“Those who do not know their history are doomed to repeat it.” With the phenomenal success of the transistor’s first 75 years, it feels like maybe we should both know and repeat. That seems to have been the reaction you (dear devoted IEEE Spectrum reader) took with your semiconductor article consumption. You dove deep with us into the inner workings of the very first transistor, but you also wanted to know what comes next. In between, taking some time to appreciate how fundamental forces are smashing up big system-on-chips, what an injection of government money could do to chip manufacturing in the United States, and some stranger stuff.
So to recap the semiconductor stories with the highest traffic numbers from this year, we’ve put together this set of highlights:
It’s hard to overstate—considering the utter ubiquity and profound significance of electronic technology in people’s lives today—the importance of the transistor, which was invented in December 1947. After all, we likely produced 2 billion trillion of them this year alone. Yet there was only one in 1947, and it worked pretty weirdly. How we got from 1 to 2 billion trillion per year is a separate story. But what Spectrum readers were most interested in was how we’re going to make future billion trillions. The next step (well, the next, next step for some companies) seems pretty clear; it’s the complementary FET. That’s a PMOS and NMOS transistor built atop each other, likely all at once, potentially cutting the size of logic cells in half. What comes after that? At the 100th anniversary of the transistor there will likely be variations on that theme, our experts say.
I’ve been listening to promises of cheap, flexible electronics my whole career. These could add intelligence to every currently-dumb object on store shelves today. So where’s my smart-banana? This year, we finally got an answer: Until now, nobody has built working plastic processors that can be made in the billions for less than a penny each. Even the simplest industry-standard microcontrollers are too complex to make on plastic in bulk, because the yield of good “chips” (for want of a better word) is super low. Engineers in Illinois and England came to the rescue with an architecture simple enough to breach the one-penny barrier.
In an interview in early December, Ann B. Kelleher, general manager of technology development at Intel really tried to make me understand how a concept called system technology co-optimization (STCO) was going save Moore’s Law. It’s not that I wasn’t buying it; I was. (And Spectrum has been writing about STCO in one way or another for nearlytwo decades.) It’s just that it’s an idea that really needs an example to go with it. In STCO, you start with the software workload, figure out the functions needed for that, and then determine which functions should be implemented using which semiconductor manufacturing technology. All of those things feed back on each other, and so must be “co-optimized.” It’s possible to do that, because you can now break a system-on-chip into functional chiplets and stitch them together using 3D and other advanced packaging, so they act like a single large chip. As for the example, Kelleher recommends looking at the Ponte Vecchio accelerator behind the Aurora supercomputer. It’s made up of 47 pieces of silicon made using four different processes, three of which weren’t even Intel’s.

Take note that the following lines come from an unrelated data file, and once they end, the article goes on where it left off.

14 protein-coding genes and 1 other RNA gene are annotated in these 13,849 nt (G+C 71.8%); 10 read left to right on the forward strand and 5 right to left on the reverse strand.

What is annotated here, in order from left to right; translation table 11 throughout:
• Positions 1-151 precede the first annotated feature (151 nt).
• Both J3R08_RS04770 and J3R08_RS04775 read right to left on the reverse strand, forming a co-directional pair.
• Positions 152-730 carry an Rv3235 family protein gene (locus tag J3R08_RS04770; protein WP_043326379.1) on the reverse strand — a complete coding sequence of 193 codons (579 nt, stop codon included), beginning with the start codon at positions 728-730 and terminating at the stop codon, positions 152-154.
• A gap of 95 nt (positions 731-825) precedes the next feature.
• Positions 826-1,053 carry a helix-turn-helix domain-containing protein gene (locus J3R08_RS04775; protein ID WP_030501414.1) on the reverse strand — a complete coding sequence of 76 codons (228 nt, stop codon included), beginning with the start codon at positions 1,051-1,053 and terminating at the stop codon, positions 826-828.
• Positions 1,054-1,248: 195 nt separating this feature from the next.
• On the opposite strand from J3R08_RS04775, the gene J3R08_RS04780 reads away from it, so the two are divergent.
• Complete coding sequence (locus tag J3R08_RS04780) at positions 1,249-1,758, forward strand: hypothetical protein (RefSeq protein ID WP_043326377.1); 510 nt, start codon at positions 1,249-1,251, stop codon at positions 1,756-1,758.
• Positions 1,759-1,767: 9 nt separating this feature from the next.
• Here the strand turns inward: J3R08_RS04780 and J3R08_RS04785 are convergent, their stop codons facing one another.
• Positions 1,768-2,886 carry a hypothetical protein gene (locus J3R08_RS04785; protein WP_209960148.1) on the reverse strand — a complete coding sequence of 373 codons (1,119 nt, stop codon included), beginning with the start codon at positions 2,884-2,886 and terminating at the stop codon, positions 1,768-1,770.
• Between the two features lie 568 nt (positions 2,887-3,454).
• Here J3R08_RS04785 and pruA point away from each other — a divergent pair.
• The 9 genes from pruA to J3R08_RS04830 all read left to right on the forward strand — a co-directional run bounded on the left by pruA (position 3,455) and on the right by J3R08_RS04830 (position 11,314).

This was the year 3D chip packaging showed up in force, at least in the high-end logic arena. AI supercomputer startup Graphcore used some TSMC 3D chip-stacking tech to improve the flow of power to its chip in a way that could lead to a 40 percent speed up in training neural networks. AMD used a different TSMC tech to give it’s compute chiplets a major memory boost. And Intel through every chip packaging tech they had to Ponte Vecchio to build a 47-chiplet monster. As you’ve noticed if you’ve read any of the other items in this post, this is the way of the future.
Legislation aimed at increasing semiconductor manufacturing in the United States finally became law after a multiyear journey that saw many mutations and delays. The CHIPS and Science Act, part of a larger $280 billion package, provides about US $52 billion for new or expanded facilities that make semiconductors or chipmaking equipment. And it arrived amidst efforts by other nations and regions to boost chip manufacturing, an industry increasingly seen as a key to economic and military security. Now, the hard part—figuring out who gets how much money.
Scientists have been chasing electronic devices based on topological materials, which basically protect the flow of current from disturbance because of the same math that tells you a donut and a coffee mug are fundamentally the same shape but cereal bowl and coffee mug are not. Harvard scientists took a detour they hope will lead to some breakthroughs, by building topological transistors that modulate sound instead of electrons. The result is a weird looking honeycomb system, that looks like it belongs in the inner workings of Iron Man’s suit.
In 2022, the open source instruction set architecture RISC-V began what analysts see as a rapid penetration of the machine learning market. Early in the year, there was already silicon from startups aimed toward servers, like Esperanto AI, and those targeting “edge” computing like Kneron. Growth should continue to accelerate now that there’s a standard set of vector instructions adopted by the organization governing RISC-V.
Original Source: https://spectrum.ieee.org/3d-chips-plastic-processors